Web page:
My treatment proceeded very uneventfully after that. I had six outpatient treatments (VAC, Adriamycin was taken out and substituted w/ Dactinomycin after four treatments). Those were rotated with six week-long inpatient treatments consisting of Ifos and Etop. The outpatient treatments were harder physically, while the inpatient treatments were harder mentally. I chose to have my entire clavicle removed because of the pre-existing bone disease. My pathology report showed a 100% kill rate of the tumor was achieved and that my clavicle had fibrous dysplasia. [Finally! I knew what had been wrong with it for so long!]

Recovery: I recovered from surgery very quickly. I was vacuuming my house two days after surgery. I had muscle spasms in my neck due to having two muscles clipped, but that only lasted for two weeks or so. Muscle relaxers kept that in check until the “learned” they were no longer needed. Now, more than six months past surgery, they will still act up from time to time. Normally because I’ve done something I shouldn’t do. Strength has not been affected, the stamina of my shoulder has. I just can’t do heavy lifting as long as I once could.

Life Now: My family is even closer now than we were before. My son knows things about illnesses that most three-year-olds shouldn’t. But, he is so very compassionate of the sick. He has such a big heart; I don’t know exactly what impact this will have on him long term, but I’m glad for the compassion he shows at such a young age. I’m grateful to be able to do all the things I had been able to do before. I may not be able to do them the same way or for the same length of time, but cancer did not stop me from doing anything. In some ways (mentally), the disease actually gave me strength that I didn’t have before.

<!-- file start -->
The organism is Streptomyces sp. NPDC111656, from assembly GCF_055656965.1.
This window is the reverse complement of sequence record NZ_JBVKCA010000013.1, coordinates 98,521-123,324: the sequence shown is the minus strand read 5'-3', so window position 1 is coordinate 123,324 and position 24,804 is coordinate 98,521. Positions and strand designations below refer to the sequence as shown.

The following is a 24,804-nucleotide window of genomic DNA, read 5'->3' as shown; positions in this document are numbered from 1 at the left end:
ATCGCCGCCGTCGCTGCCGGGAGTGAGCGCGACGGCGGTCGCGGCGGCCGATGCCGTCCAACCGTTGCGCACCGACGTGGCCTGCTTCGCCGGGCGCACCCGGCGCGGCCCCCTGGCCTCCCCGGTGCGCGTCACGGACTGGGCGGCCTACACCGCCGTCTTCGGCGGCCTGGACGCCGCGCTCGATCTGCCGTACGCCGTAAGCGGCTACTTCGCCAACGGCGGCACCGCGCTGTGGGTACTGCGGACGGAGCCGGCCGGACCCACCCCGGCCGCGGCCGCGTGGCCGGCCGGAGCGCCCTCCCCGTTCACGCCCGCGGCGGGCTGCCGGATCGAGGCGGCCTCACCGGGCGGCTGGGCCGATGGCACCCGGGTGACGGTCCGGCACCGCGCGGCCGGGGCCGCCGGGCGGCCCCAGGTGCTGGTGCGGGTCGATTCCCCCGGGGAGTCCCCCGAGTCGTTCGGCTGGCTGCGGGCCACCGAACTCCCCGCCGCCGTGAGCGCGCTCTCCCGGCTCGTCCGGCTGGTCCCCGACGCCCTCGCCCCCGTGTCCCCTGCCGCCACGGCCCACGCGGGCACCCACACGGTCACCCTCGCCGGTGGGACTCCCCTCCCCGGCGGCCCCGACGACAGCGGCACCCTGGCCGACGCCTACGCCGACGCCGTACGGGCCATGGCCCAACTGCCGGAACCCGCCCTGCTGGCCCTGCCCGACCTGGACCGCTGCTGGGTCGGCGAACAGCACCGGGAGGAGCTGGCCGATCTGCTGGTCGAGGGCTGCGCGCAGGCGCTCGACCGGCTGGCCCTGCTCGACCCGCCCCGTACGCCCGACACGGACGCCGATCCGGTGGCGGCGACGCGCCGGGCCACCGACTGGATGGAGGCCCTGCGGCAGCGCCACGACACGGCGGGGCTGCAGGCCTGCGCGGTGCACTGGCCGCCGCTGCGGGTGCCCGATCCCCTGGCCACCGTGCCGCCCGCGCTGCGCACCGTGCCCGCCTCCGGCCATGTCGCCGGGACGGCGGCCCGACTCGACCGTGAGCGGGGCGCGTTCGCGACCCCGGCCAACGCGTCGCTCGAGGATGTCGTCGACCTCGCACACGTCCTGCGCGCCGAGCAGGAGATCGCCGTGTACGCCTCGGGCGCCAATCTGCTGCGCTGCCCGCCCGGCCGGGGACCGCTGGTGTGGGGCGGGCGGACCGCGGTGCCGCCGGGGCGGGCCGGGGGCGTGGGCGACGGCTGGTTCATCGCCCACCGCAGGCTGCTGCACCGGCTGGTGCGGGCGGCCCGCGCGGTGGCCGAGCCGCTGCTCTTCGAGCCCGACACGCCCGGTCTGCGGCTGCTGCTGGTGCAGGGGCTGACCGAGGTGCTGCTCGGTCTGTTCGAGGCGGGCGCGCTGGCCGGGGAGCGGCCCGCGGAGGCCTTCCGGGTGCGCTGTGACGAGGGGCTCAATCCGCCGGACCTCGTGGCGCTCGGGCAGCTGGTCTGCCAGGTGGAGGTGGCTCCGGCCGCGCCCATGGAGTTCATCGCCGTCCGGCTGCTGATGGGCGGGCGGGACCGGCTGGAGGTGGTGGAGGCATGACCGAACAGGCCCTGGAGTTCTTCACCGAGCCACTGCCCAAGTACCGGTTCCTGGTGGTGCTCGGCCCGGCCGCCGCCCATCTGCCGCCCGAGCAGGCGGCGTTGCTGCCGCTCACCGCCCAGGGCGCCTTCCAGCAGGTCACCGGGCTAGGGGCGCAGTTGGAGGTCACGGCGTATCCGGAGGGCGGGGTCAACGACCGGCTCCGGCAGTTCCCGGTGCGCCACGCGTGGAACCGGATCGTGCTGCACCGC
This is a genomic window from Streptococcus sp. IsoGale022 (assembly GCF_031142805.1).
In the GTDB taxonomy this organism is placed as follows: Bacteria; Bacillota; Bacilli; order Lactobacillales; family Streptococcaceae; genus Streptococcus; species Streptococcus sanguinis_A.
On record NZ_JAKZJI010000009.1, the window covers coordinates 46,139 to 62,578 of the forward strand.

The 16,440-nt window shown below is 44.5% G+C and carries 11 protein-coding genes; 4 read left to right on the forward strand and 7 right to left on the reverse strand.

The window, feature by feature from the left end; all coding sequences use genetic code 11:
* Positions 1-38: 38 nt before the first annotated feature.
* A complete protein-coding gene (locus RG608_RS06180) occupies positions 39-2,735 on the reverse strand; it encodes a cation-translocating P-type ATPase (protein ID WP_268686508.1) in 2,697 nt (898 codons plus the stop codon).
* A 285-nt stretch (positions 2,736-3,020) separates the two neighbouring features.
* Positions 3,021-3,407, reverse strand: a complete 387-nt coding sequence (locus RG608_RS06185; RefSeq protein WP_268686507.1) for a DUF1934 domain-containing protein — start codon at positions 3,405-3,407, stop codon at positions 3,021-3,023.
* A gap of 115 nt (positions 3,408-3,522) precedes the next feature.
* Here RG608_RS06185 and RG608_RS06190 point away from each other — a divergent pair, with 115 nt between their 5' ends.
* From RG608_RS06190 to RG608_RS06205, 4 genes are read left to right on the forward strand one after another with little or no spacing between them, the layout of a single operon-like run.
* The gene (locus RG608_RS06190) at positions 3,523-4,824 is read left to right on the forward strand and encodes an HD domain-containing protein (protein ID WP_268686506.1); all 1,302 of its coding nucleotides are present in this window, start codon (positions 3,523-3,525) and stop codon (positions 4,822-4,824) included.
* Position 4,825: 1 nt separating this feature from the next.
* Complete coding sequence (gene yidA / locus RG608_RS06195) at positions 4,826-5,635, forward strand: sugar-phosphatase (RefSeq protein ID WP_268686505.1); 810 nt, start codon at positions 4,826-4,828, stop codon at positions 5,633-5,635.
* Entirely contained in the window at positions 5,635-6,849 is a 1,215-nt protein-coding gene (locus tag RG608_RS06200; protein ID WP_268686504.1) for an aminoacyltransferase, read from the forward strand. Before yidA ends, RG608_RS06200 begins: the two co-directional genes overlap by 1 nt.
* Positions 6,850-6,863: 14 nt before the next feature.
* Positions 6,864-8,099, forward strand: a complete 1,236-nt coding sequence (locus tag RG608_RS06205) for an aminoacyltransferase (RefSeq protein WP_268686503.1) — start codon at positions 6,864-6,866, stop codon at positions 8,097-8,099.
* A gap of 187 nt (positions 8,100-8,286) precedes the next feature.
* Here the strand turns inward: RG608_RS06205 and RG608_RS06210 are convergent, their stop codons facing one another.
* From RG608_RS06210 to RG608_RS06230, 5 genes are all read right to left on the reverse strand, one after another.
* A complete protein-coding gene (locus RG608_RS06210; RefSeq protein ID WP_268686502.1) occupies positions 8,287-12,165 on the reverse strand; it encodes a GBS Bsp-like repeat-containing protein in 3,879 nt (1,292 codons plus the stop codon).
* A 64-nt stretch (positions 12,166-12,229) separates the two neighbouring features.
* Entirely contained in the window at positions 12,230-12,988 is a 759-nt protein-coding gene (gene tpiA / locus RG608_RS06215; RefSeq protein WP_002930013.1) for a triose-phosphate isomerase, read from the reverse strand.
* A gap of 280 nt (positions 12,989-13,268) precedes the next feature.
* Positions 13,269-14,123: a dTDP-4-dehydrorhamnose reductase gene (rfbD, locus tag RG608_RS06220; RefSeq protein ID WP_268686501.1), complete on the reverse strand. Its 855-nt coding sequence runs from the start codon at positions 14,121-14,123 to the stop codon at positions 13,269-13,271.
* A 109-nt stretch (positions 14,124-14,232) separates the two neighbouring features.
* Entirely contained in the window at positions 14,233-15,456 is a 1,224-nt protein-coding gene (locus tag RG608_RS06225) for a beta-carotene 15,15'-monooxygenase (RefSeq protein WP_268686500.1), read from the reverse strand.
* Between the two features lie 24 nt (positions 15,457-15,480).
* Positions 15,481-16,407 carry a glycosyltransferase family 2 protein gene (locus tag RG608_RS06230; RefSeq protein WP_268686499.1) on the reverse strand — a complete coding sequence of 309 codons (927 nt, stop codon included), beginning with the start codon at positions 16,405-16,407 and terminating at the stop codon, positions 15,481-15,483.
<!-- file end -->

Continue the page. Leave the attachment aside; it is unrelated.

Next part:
Thoughts and Hints for Patients: My doctor told me this one at the beginning and it turned out to be so true – You are your best advocate! You have the most at stake in this whole journey, and you are the one who has to live with the choices that are made regarding your treatment. Also, remember that your doctors and nurses are human. They make mistakes- mistakes that can have life-altering consequences. Do not just blindly go along and agree with whatever a medical professional tells you. I would have been treated for TB, with some serious ramifications had I listened to a nurse. I would have also received more than my lifetime dose of Adriamycin because my doctor forgot to write the change in my chart when I maxed out. I saw the nurse with the 2 syringes of the red devil and wouldn’t let her administer it. They finally had to go get Dr. Hamilton and his exact words: “Glad you caught it; I really f’d that up, didn’t I?”

Remember, most of all, you are still you. Live your dreams, go after your goals, be the person you want to be. Cancer can steal a lot from you, but don’t let it steal that!

This entry was posted in Ewing's Sarcoma Stories and tagged , . Bookmark the permalink.